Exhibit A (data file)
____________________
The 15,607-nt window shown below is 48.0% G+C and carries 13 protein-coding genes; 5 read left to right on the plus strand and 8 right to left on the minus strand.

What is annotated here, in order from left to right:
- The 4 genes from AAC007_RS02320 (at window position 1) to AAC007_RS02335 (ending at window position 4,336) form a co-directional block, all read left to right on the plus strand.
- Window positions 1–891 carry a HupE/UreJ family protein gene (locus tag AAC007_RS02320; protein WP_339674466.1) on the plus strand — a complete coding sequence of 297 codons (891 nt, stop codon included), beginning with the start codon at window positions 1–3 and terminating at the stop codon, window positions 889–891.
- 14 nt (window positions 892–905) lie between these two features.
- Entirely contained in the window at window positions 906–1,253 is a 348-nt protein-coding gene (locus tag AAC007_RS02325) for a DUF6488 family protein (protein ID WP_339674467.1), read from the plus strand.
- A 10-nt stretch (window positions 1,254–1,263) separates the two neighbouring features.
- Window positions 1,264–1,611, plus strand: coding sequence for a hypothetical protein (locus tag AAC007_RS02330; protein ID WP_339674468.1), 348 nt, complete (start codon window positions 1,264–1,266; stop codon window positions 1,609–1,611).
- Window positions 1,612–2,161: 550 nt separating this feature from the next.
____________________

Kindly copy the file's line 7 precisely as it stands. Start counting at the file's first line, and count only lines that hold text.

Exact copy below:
- A 10-nt stretch (window positions 1,254–1,263) separates the two neighbouring features.